‘But what is it, Brother?’ Georgiana’s gaze was unwavering, and Darcy stirred under its intensity. Where the devil was this coming from?
The colonel looked from one to the other, then dropped into an armchair opposite his young cousin, a smirk spreading across his features.
‘Aha! Caught out, I gather?’ He eyed Georgiana with a smile. ‘What has Darcy been revealing? He has a secret of some sort, though I have yet to discern it. Perchance you will have better luck than I.’
‘I have no secret.’ Darcy bit out. You lie, whispered a soft voice, somewhere out of reach. ‘Nothing at all.’
‘I fear he doth protest too much, Georgie.’ The colonel stretched his legs out in front of the fire. ‘How shall we cajole the facts from him?’
‘Is it to do with your time in Hertfordshire?’ Georgiana looked from Darcy to the colonel and back. ‘Did something happen there, some misfortune befall you?’
Leaning back in his seat, Darcy eyed his sister across the room. If only she knew.
‘Your silence is telling, Brother. Is it connected to Mr Bingley?’
Darcy blinked. ‘What makes you say—’
‘You told me you and his sisters hastened after him, though you did not elaborate on your reasons. And between your return and our departure for Somerset, you barely saw him, yet it is customary for him to lodge with us or Mr and Mrs Hurst rather than in an hotel. Thus, I must conclude, there is a difficulty between you both.’
‘I think it is something other than that, Georgie.’ Colonel Fitzwilliam smirked at Darcy. ‘He has already told me of the service he rendered to Bingley in successfully extracting him from a situation in Hertfordshire.’
Georgiana’s expression was filled with concern. ‘Had he formed another attachment?’
Darcy nodded. ‘Bingley was quickly smitten, but the lady less so.’
‘Oh, poor Mr Bingley!’
‘An indifferent lady and a besotted Bingley.’ The colonel barked a laugh. ‘You did the lady a favour, that much is certain, Darce.’
‘I merely pointed out the ills of such an alliance. The lady was of inferior birth and the family’s situation appalling. Separating them was in both their interests.’
Georgiana was frowning. ‘But if you feel thus, why would it plague you so, have you pacing the hallway with such a conflicted air?’
‘Hah!’ The colonel laughed. ‘Definitely caught out!’ He glanced at his young cousin. ‘I wonder, Georgie, if it has aught to do with this mention of a young lady in Hertfordshire.’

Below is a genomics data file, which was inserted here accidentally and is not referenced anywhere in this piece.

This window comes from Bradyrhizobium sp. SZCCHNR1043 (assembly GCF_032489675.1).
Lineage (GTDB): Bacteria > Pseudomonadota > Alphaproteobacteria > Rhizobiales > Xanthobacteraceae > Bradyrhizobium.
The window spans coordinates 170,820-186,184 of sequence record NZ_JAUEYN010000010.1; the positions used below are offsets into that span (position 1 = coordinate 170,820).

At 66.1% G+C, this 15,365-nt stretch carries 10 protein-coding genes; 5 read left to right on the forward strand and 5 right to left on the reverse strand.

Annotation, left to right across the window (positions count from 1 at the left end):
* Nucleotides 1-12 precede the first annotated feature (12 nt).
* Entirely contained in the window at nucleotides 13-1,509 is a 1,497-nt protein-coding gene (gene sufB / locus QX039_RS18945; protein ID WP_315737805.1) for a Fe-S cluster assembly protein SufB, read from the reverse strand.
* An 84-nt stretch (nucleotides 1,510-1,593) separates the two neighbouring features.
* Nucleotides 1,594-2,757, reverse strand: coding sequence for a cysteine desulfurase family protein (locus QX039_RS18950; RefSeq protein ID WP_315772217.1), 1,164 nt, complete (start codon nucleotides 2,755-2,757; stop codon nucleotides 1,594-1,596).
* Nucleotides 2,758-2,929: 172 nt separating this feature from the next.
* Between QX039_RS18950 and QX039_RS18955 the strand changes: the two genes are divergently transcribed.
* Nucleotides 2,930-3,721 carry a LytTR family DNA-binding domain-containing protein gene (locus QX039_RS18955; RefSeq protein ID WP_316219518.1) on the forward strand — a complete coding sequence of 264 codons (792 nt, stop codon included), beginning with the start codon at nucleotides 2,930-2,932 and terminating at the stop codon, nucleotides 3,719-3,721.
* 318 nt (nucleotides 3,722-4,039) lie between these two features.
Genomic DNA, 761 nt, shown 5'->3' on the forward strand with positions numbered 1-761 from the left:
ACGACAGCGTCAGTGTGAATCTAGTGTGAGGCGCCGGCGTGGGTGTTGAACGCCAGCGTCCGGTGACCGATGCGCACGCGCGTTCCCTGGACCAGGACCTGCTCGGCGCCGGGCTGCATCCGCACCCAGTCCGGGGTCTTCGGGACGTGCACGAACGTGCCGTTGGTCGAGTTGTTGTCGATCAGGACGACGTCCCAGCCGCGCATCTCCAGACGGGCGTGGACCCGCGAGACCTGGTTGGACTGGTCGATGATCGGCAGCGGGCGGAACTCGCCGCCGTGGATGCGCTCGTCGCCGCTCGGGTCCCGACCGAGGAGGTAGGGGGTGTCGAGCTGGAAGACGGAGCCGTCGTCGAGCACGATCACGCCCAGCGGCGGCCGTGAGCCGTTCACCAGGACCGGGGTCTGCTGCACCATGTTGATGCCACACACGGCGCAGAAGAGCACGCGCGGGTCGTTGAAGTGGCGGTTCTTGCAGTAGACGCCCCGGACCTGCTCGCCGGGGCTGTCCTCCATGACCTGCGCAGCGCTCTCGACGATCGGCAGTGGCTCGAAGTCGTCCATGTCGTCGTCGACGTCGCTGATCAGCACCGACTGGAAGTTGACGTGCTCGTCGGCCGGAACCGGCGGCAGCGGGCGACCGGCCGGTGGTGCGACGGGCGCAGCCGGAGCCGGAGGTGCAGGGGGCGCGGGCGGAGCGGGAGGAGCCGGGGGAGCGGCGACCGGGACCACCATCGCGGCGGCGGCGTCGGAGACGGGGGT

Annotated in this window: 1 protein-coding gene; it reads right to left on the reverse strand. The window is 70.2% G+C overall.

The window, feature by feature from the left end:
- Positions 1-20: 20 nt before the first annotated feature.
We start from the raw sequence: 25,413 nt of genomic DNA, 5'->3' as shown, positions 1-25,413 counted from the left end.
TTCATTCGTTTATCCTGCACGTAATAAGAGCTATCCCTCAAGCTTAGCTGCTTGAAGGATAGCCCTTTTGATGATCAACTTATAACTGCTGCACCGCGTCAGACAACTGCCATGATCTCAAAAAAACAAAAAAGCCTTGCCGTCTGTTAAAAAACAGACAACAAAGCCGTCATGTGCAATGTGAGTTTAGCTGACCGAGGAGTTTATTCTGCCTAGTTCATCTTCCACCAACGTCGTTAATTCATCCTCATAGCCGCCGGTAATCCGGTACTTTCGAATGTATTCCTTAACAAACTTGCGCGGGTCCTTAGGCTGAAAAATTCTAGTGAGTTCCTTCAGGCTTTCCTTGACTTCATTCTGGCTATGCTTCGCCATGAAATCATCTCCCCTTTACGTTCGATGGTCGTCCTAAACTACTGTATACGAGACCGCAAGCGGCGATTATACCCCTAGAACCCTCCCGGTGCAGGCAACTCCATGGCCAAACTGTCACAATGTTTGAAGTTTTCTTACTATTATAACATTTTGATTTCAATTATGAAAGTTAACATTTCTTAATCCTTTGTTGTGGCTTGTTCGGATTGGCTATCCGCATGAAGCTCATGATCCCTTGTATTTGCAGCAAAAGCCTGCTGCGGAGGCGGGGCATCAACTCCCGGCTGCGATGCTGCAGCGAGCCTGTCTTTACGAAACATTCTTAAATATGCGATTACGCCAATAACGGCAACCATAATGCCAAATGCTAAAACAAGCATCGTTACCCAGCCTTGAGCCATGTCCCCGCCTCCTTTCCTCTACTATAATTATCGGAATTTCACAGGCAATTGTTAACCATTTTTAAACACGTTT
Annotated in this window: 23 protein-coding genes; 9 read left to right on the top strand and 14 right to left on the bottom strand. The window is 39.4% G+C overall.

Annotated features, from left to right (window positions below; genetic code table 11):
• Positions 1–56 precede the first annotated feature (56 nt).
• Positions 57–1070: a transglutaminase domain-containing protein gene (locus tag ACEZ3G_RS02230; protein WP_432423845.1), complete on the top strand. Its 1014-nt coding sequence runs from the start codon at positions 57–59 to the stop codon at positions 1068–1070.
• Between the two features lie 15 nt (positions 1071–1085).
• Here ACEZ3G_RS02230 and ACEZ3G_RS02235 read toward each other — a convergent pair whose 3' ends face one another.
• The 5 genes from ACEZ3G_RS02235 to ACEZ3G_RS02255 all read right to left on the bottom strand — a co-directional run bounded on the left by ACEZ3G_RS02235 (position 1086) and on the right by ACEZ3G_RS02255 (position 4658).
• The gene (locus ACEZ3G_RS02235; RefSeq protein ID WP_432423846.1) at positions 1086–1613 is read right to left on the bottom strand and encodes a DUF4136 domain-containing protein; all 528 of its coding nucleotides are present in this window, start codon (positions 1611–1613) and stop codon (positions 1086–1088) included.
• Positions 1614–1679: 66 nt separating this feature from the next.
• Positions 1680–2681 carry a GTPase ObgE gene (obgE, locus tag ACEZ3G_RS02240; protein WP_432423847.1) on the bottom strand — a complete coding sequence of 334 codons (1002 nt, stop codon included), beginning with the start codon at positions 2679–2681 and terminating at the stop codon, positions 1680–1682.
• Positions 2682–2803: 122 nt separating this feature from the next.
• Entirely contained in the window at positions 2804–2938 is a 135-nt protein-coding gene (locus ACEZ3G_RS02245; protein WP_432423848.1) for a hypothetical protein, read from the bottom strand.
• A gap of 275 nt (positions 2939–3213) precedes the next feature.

‘Enough of this.’ Darcy got to his feet, weary of the subject. ‘Amuse yourselves as best you can. I have correspondence to attend to.’
Darcy closed the door on his cousin’s chuckling. Let them speculate at will. There was no possible chance of them stumbling upon the truth.
A new day dawned soon enough, and the trunks were quickly loaded onto the Elliot carriage, but before Anne and Elizabeth left the house, Hill joined them in the entrance hall.
‘A letter has been sent up from Lucas Lodge, Miss Lizzy. For Miss Elliot.’ Hill handed over the missive and hurried away, and Anne frowned.
‘I am not expecting any letters. Oh! It is Elizabeth’s hand.’ She looked up. ‘You share a name but little else.’
Elizabeth smiled. ‘Shall we get on our way? You can read it as we travel.’ She looked around. ‘Where is your maid?’
‘She is to travel with the coachman as the weather holds for now.’
‘Is that not a little singular?’ Elizabeth followed Anne into the elegant carriage and took a seat opposite her.
‘Elise and James are married.’
Elizabeth looked out of the window at Longbourn as the carriage began to move. It would have been difficult to say goodbye to Anne, for she had been the best of companions. She also talked with such warmth of her home, of Somersetshire, that Elizabeth was all anticipation for her visit.
She waved to her sisters, who had come to see them off, feeling little regret at leaving them behind. Elizabeth turned away from the window. Never before had she been parted from Jane without wishing they could remain together.
As the carriage set off along the turnpike towards the West Country, Anne leaned back against the cushions.
‘You look disturbed, Lizzy. Is it leaving Miss Bennet behind?’
Elizabeth settled back in her seat. ‘I am astounded at my relief. Normally, when I am parted from Jane, I miss her immediately.’
‘Perchance the separation will do your sister some good, permit her to see a way forward more clearly.’
‘I truly hope so.’
Anne’s mild, dark eyes met Elizabeth’s solemnly. ‘Be not so concerned, Lizzy. A disappointment—even one that may not be fully overcome—can be borne. For your sister, it is too raw, too soon, for her to see beyond her immediate sense of loss. I feel for her, I truly do.’
Not for the first time, Elizabeth sensed there was hidden meaning behind Anne’s words, and she responded gently.
‘You are kind and compassionate. As is Jane. You would do well together, I am certain.’
Anne said nothing, turning her attention to her letter. Her eyes skimmed the two sides of the paper, then her hand dropped into her lap.